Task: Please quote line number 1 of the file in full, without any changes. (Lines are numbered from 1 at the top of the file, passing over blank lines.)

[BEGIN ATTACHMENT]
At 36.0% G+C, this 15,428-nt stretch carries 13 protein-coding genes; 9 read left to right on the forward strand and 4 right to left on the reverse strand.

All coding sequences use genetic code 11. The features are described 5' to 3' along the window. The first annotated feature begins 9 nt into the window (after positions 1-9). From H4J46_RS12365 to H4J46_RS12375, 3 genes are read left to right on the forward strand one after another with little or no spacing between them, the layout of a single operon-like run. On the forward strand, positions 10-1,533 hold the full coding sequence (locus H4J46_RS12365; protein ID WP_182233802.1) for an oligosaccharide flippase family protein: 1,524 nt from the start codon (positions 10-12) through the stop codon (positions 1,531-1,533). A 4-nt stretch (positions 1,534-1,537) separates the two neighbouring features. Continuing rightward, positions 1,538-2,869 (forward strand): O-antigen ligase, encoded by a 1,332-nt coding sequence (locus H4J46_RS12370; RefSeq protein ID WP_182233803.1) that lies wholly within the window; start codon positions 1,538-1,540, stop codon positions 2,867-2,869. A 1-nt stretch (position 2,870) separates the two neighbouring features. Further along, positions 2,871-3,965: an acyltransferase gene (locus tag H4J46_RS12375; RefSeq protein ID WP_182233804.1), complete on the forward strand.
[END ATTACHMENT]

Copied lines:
At 36.0% G+C, this 15,428-nt stretch carries 13 protein-coding genes; 9 read left to right on the forward strand and 4 right to left on the reverse strand.